“For example, if a fishing gear company wants to enter the hunting market, they won’t have credibility if they launch with a hunting rifle,” notes Puri. “Instead, they would be better off adapting their best-selling boots for fishermen into a model designed for hunters.”

Each Market has its Own Technological Language

“You wouldn’t enter the Brazilian market with marketing material in Dutch. Yet many companies fail to translate their approach into the appropriate technology for new markets,” argues Sten Vesterli, an international expert on using technology to achieve business value. Vesterli has written six technology books. His upcoming book is Making IT Live up to its Promise.

“Each market speaks its own technological language,” Vesterli adds. “In some markets, you use email and web pages. In other markets, you use text messages or mobile apps. Many countries speak Facebook, but some speak VKontakte or Weibo. If you don’t speak the local technological language, you won’t reach your intended audience. Or, worse, they will consider you culturally arrogant.”

Check Your Assumptions: Autopilot Doesn’t Always Equal Efficiency

“Despite, or in some cases, because of, decades of expertise, it is imperative to review and re-evaluate your launch plan assumptions,” advises Lucie Newcomb, Chief Executive Officer and Founder of the Silicon Valley-based The NewComm Global Group, Inc., which specializes in Global Business Development and Global Leadership Development advisory and training services to optimize individual and organizational success internationally from the inside out.

She adds that questions to help check those assumptions include, “What about this client/customer has changed lately? How has the landscape in this sector, or with respect to this product or service, evolved since the last similar launch? What new technologies, tools or approaches have recently come on the scene that could impact, maybe even optimize, current plans?”

“Taking a moment to research and reflect on the above critically can boost a client’s opportunities for success; minimize costs in some cases; and add value to the consultant-client relationship through demonstrated care and commitment even if the planning process itself isn’t ultimately impacted,” explained Newcomb. “Plans and experience are great, but autopilot doesn’t always equal efficiency, effectiveness or perceived value.”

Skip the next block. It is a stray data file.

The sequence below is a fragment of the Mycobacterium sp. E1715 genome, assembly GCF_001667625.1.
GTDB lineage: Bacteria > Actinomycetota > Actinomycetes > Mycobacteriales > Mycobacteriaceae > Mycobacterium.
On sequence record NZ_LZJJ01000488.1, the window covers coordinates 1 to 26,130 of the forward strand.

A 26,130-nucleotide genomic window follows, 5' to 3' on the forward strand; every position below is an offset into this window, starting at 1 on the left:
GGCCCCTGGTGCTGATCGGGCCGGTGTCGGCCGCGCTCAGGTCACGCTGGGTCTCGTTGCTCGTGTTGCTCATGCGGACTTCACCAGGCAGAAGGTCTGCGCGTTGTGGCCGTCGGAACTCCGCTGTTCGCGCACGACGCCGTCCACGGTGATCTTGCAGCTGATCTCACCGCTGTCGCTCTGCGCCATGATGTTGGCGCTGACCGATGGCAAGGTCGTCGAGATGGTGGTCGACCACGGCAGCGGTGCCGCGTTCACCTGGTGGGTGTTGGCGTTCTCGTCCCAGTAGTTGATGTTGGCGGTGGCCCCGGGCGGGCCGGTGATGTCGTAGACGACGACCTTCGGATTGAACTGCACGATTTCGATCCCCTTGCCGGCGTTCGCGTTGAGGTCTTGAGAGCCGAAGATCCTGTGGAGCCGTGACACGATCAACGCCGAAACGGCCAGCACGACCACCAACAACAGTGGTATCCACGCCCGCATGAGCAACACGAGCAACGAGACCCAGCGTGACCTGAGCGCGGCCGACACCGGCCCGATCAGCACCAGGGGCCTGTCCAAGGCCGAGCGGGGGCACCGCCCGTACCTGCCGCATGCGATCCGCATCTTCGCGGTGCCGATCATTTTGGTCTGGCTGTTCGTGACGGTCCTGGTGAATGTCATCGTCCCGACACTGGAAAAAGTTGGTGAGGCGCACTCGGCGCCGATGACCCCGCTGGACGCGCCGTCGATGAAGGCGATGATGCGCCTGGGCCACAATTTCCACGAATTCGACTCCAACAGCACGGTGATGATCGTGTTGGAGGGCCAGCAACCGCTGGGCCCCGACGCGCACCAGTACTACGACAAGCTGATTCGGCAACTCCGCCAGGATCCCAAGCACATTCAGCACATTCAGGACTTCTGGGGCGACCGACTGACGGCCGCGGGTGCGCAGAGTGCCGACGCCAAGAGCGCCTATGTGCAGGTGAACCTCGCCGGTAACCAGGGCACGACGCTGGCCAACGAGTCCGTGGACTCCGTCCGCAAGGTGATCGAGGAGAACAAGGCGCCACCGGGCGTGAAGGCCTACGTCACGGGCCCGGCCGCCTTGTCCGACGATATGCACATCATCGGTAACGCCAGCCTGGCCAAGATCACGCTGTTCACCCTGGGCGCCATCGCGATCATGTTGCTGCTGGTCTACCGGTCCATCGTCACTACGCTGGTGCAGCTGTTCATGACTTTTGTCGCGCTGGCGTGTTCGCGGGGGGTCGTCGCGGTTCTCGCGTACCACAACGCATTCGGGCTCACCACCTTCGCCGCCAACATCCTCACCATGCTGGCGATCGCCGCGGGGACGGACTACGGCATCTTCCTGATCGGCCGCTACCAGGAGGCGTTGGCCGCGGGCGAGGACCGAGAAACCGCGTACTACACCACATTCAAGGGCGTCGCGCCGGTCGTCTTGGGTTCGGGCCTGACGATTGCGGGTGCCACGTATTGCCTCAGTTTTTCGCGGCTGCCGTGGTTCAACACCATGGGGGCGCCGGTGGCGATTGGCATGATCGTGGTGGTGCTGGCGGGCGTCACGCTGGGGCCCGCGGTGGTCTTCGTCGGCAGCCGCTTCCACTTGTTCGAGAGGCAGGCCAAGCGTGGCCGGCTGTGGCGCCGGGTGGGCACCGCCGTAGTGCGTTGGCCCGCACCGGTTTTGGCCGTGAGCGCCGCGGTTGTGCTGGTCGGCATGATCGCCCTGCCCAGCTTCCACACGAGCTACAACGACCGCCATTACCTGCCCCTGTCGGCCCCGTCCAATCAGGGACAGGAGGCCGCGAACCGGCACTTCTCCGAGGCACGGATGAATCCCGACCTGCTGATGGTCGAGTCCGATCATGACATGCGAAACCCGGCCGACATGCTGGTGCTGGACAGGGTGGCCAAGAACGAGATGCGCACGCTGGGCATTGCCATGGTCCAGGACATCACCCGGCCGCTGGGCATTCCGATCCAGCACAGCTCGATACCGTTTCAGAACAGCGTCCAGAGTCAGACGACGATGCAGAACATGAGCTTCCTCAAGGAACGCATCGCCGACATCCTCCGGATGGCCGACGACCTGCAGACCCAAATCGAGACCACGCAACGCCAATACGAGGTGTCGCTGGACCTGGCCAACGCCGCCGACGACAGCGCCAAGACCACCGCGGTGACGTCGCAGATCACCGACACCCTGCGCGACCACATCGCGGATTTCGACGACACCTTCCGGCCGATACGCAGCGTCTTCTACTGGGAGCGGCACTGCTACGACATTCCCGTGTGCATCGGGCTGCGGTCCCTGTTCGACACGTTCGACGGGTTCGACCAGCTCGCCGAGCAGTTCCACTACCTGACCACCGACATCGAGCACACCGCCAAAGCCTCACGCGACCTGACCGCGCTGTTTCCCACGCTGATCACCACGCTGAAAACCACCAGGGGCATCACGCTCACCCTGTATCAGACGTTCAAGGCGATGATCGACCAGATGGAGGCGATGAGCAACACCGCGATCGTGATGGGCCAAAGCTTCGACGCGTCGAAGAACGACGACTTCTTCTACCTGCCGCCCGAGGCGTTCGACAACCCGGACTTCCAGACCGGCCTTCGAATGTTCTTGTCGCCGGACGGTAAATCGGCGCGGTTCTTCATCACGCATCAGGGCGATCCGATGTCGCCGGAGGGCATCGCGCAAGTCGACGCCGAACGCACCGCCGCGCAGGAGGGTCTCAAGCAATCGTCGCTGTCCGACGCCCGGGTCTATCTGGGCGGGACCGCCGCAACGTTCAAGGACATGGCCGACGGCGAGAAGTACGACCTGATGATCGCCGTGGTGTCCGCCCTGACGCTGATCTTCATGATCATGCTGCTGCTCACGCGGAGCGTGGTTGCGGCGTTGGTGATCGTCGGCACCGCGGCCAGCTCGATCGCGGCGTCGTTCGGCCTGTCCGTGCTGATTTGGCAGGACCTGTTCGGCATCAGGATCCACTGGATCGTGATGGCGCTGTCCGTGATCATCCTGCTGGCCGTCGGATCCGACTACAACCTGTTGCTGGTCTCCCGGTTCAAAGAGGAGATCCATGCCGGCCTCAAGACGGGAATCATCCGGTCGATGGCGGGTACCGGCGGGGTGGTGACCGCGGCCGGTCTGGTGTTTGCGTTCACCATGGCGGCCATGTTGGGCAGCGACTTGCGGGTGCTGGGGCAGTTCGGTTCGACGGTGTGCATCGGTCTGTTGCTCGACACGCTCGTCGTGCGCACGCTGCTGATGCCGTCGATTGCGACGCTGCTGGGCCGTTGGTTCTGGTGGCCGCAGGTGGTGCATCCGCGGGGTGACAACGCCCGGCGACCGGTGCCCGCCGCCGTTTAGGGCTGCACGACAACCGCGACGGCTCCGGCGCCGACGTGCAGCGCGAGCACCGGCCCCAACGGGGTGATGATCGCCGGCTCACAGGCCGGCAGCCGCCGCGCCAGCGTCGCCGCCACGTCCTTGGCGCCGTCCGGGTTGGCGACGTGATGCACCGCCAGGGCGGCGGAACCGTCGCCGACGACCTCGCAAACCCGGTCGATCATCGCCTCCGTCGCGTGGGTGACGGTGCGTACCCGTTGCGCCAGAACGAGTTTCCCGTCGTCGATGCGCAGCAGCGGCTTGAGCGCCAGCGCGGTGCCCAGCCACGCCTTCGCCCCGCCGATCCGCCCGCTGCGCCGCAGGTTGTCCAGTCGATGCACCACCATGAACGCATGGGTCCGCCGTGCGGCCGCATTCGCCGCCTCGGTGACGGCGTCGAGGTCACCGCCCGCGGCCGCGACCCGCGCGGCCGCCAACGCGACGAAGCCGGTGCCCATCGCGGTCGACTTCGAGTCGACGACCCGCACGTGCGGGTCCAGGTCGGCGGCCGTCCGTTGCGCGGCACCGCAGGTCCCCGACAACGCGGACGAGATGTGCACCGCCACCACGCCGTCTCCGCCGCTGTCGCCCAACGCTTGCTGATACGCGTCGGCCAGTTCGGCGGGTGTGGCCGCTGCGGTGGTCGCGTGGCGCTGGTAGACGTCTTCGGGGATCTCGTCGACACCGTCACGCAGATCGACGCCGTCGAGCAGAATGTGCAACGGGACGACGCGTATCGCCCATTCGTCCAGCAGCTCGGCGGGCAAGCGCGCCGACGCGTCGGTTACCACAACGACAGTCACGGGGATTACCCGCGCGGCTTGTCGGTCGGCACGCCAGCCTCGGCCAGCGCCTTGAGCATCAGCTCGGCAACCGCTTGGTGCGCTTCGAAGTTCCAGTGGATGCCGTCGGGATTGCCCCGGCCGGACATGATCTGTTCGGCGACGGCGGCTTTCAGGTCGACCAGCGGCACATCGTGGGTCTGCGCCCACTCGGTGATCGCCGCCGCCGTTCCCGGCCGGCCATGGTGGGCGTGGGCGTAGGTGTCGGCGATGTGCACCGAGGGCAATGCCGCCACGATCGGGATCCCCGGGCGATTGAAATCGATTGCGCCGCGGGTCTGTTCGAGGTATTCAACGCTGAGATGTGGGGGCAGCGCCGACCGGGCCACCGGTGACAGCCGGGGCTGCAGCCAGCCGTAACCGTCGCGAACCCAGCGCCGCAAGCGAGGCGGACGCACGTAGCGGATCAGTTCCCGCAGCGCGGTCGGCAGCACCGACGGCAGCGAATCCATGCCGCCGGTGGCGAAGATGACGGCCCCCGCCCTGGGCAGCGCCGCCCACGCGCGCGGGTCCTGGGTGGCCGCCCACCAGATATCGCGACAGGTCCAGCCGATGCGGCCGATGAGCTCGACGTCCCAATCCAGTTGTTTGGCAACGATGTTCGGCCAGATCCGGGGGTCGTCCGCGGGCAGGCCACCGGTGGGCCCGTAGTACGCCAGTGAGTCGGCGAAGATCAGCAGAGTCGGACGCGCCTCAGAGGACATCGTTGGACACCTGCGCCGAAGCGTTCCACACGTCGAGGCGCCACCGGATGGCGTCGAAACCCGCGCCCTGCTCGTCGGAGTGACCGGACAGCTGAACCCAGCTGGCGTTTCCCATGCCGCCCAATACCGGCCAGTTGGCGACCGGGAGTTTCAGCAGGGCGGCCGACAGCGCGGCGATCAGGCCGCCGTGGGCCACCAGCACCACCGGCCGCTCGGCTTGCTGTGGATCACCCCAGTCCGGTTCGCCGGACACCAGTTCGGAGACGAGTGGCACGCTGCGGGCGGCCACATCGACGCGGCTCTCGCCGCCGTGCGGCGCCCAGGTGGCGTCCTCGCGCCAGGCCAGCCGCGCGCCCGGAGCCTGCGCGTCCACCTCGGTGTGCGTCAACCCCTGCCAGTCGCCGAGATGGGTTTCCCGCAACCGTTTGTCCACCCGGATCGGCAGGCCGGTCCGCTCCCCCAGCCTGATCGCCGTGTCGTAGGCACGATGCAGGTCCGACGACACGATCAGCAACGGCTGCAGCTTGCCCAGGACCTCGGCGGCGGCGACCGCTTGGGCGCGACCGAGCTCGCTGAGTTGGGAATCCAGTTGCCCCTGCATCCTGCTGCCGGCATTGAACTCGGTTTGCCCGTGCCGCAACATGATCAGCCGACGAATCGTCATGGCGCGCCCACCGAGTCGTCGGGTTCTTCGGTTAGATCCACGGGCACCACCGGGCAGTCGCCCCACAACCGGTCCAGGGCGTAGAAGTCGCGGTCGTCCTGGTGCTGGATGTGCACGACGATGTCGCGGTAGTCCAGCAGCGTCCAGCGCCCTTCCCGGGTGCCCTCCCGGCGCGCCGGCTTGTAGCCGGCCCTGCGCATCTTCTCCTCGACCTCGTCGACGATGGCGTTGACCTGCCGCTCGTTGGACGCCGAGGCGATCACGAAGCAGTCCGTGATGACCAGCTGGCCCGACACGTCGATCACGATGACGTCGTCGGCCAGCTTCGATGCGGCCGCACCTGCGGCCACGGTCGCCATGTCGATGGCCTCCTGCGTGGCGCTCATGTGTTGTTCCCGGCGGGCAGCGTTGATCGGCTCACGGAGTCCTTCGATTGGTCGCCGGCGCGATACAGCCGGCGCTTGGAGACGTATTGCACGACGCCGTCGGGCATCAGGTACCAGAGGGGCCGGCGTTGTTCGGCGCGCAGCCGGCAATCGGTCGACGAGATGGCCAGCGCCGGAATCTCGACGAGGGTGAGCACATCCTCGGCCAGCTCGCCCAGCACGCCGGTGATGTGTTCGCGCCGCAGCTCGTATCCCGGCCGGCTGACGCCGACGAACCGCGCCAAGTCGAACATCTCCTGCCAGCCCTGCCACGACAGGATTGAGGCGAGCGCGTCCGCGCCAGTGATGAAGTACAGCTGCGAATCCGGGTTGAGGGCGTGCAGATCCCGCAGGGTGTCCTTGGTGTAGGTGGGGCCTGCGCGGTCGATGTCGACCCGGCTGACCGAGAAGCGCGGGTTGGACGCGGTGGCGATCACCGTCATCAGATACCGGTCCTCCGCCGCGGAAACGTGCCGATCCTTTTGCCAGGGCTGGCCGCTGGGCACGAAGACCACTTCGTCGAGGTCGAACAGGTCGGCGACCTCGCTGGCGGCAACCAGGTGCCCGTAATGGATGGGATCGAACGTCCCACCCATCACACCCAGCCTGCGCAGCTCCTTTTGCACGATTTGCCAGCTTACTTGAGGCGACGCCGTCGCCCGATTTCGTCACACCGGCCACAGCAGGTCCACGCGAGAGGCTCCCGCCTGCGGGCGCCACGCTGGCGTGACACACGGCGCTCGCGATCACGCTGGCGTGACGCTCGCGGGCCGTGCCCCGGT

Use What You Know to Expand Outward

“Success in a new market is best achieved by leveraging previous wins and adapting your offerings to meet the needs of the new audience, according to Linda Popky, president of Redwood Shores, CA-based strategic marketing firm Leverage2Market Associates, and author of the book Marketing Above the Noise: Achieve Strategic Advantage with Marketing That Matters.

“Don’t reinvent the wheel. Instead, start by understanding your new target audience. How are they similar than your existing customers? What makes them different? What must change to make your offerings compelling for them?” she said. “Consider how cultural or economic differences impact buying decisions. Don’t try to force current offerings onto groups with different demographics. Be sure to always have a clear understanding of how what you offer can improves your customers’ situations.”

Create New Needs and Novel Value

“Counter intuitively, don’t try to respond to the expressed desires of the market, but instead create needs currently not understood,” said SAC Founder Alan Weiss, PhD. “Overcome the existing competitors in the market by providing novel value.”